Review of 'The Red Pony'

The Red Pony by John Steinbeck

Jody is a young boy living with his parents and cow-hand Billy Buck on a rank in the US west. Told largely from the perspective of Jody, “The Red Pony” is told in four parts starting in “The Gift” with Jody's surprise present from his father of a red pony who he immediately loves, devoting his time and effort into the animal's comfort. Events take a turn for the worse despite the best efforts of Billy, who the family consider the best horse-man there is, after leaving the animal out in the rain, is unable to save him when he comes down with the “strangles”. In “The Great Mountains” the family is visited by an old Mexican claiming to have been born in a nearby adobe building. “The Promise” sees Jody being given the responsibility of taking a mare to a neighbour for stud then promised the foal. In the final chapter “The Leader of the People” Jody's grandfather pays the family a visit, telling the stories of his past on a wagon train and experiences with the “Indians”.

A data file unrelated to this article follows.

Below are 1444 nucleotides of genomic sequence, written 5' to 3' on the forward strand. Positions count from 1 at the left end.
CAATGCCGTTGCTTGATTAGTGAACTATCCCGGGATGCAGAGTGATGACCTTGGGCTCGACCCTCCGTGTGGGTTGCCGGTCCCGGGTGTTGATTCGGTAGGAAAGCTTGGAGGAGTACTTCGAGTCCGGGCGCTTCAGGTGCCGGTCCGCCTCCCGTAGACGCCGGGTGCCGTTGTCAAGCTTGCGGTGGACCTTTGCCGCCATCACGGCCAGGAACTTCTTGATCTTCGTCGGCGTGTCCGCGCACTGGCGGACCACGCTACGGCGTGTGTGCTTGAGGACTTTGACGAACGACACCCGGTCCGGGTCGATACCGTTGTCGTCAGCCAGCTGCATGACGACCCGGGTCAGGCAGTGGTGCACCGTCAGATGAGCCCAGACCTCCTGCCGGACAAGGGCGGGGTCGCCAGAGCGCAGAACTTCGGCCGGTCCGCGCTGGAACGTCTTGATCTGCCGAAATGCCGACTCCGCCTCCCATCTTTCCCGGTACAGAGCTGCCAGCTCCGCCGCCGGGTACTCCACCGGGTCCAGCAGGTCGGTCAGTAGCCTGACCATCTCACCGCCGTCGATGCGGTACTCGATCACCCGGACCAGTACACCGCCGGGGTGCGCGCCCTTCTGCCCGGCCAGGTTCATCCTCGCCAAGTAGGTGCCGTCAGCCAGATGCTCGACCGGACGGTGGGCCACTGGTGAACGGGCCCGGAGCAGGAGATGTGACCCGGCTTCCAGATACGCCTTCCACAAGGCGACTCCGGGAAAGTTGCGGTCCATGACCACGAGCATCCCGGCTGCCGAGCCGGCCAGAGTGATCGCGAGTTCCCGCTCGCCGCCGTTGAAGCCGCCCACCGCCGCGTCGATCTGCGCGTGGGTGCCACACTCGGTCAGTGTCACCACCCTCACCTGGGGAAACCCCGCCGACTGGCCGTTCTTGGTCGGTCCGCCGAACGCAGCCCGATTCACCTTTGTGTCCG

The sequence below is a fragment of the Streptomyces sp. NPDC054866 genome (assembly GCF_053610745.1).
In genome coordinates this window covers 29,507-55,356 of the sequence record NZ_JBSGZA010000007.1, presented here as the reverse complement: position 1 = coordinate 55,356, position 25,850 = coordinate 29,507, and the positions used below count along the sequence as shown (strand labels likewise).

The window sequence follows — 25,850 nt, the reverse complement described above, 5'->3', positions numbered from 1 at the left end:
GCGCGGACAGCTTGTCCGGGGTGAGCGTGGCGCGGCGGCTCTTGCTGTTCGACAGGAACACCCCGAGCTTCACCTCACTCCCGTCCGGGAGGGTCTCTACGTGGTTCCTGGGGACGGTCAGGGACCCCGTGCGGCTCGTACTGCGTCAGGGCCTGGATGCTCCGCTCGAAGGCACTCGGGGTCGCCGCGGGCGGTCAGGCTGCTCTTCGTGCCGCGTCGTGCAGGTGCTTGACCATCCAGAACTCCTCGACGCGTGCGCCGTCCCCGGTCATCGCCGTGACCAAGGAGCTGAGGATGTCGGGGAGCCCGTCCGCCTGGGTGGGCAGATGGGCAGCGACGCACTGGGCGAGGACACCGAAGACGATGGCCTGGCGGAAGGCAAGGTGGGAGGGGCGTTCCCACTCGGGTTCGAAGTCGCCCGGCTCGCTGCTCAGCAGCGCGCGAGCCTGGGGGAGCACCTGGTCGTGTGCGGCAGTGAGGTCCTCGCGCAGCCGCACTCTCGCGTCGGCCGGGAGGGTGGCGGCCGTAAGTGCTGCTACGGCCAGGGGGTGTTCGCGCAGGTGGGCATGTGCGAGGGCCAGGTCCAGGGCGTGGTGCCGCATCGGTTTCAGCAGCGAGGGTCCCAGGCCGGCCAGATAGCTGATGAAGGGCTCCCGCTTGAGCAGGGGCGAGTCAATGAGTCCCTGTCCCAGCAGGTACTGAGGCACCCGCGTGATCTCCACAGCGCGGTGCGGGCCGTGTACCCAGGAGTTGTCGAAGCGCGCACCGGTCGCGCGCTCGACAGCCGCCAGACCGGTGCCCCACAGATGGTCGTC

An easy to read story of the restless Jody, tired of his daily life is looking for something to make his life more interesting and prove himself as a young man. The four chapters are completely separate stories which is obvious with the way they were originally published, as separate stories in magazines, featuring only the main characters and setting as common elements. But it is the characters that really bind these stories together, we can understand the grumpiness of the father as he honestly complains about the grandfather's stories which he has heard time and time again, the “heart on his sleeve” sensitivity of Billy who is proud of what he has become and heart when he fails, and, of course, the youthful Jody who is just trying to figure himself out as he comes of age. The pictures these stories paint of life on a ranch are quite vivid and evocative with language that simply flows through your head as you read them.

At 65 pages this is short story is an easy read that clearly demonstrates the early talents of a great American author. I do have to say I found the prose a bit too verbose at times making it a slight bit a slog despite it's shortness but devoting the time to concentrate on the story and take it all in pays off in spades.

Rating: “Nearly perfect, but not quite”

Review Date: 2021-02-28

Genre: Classic

Publication Date: 1937

Other reviewed books by John Steinbeck: